Roe said his dad didn’t smoke or do drugs and his mom Shari was his only sweetheart.

Meanwhile, “I rebelled. I’m hoping to bring that side to it. You go to my dad, and I don’t know if he’d understand. I do. I’ve been there.”

Roe said his dad was a hard worker and inspirational. He was easy to listen to and time would go by quickly.

“I want to try to apply that to my preaching,” he said.

Death devastating

Sandy Stogdall has known the Roes since Jared was about 3. She was a charter member of the church. She said Monte was an excellent pastor. “He was a beloved man of God,” she said.

Stogdall said no one in the church knew how sick he was.

“We didn’t know the depth of the pastor’s illness – just how great his suffering was,” she said.

Stogdall said his death was a shocking loss.

“The church body was devastated,” she said.

Stogdall said she recalls Roe’s rebellious period.

“I’ve seen it before with our own son,” she said. “It’s so amazing to see when they finally get it.”

But Roe has made quite a transformation in the last year.

“It’s mind-boggling,” she said. “He and Lorrie have stepped up in such dramatic ways. It’s been a beautiful, eye-opening experience.”

Stogdall said Monte and Roe would debate the bible.

“He really digs for understanding,” she said. “He’s like a dog after a bone – he’s gonna get it.”

Roe has been encouraging the church to reach out to the community.

“He’s got everybody on fire for serving,” she said.

Reaching out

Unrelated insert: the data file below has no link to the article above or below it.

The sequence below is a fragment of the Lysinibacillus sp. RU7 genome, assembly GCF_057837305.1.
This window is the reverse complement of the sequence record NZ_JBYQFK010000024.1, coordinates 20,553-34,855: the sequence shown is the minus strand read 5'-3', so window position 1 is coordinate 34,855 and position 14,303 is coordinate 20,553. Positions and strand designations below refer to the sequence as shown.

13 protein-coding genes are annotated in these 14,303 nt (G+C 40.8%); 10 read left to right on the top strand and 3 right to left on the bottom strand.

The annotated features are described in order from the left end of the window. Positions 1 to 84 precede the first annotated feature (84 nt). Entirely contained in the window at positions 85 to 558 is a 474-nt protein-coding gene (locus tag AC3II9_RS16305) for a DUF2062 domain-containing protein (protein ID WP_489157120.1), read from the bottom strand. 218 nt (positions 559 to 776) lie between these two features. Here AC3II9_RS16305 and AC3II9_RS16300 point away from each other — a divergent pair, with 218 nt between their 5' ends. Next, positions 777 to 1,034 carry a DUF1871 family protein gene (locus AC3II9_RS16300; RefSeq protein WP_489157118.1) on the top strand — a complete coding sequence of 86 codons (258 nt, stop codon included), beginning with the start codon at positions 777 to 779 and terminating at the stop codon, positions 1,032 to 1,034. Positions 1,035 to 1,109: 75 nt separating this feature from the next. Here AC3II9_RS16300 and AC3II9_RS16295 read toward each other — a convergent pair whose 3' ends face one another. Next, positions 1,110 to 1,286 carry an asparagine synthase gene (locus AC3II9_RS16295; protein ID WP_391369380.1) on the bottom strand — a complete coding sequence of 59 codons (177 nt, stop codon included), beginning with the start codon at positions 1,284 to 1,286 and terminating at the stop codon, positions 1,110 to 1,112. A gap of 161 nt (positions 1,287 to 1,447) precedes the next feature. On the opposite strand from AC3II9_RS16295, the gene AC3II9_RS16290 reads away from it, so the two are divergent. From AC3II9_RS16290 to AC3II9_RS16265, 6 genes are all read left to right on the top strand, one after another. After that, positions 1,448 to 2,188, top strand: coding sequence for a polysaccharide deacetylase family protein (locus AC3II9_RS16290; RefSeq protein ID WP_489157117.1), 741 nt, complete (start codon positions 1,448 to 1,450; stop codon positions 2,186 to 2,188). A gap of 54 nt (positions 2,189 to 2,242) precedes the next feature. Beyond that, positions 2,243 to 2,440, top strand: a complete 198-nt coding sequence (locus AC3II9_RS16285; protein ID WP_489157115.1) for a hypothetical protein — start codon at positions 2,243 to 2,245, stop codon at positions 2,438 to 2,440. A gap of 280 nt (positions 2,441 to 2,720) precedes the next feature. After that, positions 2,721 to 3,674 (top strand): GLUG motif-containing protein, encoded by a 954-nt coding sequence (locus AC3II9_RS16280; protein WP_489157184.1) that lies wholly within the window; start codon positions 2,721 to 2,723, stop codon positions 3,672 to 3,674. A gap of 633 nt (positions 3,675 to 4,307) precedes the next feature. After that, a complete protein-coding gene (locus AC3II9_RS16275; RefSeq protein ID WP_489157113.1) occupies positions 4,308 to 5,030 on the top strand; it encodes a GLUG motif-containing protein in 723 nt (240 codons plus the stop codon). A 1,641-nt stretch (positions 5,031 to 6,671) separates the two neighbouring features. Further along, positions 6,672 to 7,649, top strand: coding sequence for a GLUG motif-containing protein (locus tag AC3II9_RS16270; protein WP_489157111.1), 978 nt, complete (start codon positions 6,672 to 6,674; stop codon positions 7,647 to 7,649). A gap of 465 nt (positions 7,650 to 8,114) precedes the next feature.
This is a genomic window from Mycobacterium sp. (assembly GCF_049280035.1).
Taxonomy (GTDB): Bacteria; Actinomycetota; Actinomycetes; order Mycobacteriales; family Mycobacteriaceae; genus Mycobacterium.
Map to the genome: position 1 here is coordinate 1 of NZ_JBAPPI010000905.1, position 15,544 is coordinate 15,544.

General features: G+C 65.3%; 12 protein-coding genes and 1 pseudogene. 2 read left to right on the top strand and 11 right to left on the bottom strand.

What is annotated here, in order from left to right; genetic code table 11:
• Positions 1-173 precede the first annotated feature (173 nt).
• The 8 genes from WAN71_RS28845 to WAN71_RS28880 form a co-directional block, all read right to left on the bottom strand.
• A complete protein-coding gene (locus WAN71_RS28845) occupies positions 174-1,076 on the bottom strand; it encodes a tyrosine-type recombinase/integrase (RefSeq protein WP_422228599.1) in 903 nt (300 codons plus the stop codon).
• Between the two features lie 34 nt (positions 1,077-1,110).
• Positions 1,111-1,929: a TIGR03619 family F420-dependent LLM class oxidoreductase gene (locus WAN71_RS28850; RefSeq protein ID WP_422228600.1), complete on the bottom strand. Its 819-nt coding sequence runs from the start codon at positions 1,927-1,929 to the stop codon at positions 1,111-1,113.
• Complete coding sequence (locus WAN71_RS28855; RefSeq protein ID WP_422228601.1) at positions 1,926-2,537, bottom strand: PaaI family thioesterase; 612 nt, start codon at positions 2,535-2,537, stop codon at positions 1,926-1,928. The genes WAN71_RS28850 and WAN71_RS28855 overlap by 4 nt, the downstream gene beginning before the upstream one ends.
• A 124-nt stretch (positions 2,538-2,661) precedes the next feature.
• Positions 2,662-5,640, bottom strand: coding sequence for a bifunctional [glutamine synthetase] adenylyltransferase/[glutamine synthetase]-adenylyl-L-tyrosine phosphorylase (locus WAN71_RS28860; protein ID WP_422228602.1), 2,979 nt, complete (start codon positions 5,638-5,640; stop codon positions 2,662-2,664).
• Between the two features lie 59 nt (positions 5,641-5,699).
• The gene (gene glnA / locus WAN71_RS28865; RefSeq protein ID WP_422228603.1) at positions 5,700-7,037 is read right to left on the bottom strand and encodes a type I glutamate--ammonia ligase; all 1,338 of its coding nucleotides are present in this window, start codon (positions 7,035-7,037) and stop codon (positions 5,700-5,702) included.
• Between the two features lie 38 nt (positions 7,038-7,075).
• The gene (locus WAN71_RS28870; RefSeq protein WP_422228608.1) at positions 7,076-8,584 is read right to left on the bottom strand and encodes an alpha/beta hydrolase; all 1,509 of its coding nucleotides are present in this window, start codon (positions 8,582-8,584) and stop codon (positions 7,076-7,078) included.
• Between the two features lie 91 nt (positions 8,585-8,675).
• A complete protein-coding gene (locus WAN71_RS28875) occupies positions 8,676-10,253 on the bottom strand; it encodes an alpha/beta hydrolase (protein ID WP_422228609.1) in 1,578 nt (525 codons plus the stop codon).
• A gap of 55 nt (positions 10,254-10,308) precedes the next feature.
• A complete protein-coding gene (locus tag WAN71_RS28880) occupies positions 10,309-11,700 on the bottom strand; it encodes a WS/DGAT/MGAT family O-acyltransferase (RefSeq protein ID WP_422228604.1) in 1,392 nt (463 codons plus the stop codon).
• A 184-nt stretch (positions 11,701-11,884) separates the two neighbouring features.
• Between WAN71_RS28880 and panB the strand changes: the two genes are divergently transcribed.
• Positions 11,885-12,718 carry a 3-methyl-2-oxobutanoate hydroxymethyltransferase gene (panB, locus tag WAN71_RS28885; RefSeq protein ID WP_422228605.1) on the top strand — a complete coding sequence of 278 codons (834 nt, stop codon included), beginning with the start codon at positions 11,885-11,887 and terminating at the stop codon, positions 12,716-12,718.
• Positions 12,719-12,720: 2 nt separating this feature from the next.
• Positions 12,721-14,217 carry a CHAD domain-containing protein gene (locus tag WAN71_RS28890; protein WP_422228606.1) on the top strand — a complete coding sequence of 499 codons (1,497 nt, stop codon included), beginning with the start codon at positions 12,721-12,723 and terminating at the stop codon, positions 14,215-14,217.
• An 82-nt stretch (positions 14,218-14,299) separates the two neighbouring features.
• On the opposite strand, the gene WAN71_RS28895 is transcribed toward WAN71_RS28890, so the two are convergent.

Roe does have his own ideas. On a recent Sunday the church hosted a Western Roundup. Members walked around neighborhoods prior to it and asked folks to come. They had Western-style games and free hamburgers and hot dogs. “That’s what Jesus would do – feed ‘em,” Roe said, a cowboy hat snug on his head.

They want to make it an annual event. Roe said the goal was to “reach out and plant a seed” for visitors, but he found it also was a great event to bond church members who also had to deal with the tragic death of his dad.

“It became more of an event for the church” with everyone helping out, he said of his congregation of about 90 people.

Roe said he would like to see the congregation grow in numbers, but it’s already packed most sermons as the little church only holds about 65 people. They hope to expand it to include a nursery, baptismal, another bathroom and a facility for the choir.

Roe has come full circle. He met Lorrie at a bar and told her he didn’t want to marry or have kids. He didn’t introduce her to his family until they had been together a year. She was afraid as a single mom who was not raised in the church she might not be accepted but she was welcomed with open arms.

Lorrie said she worried when Monte died, followed a week later by Roe’s grandpa; she wondered how her husband would take it. His dad was his best friend.

“He was so close to his dad. They loved to talk about the bible and different religions,” she said, adding they talked on the phone all the time.

“But he’s content,” she said of Roe.

Lorrie said Roe has turned around his life. “He’s the happiest he’s ever been. I’ve never seen him smile so much. I have my husband back.”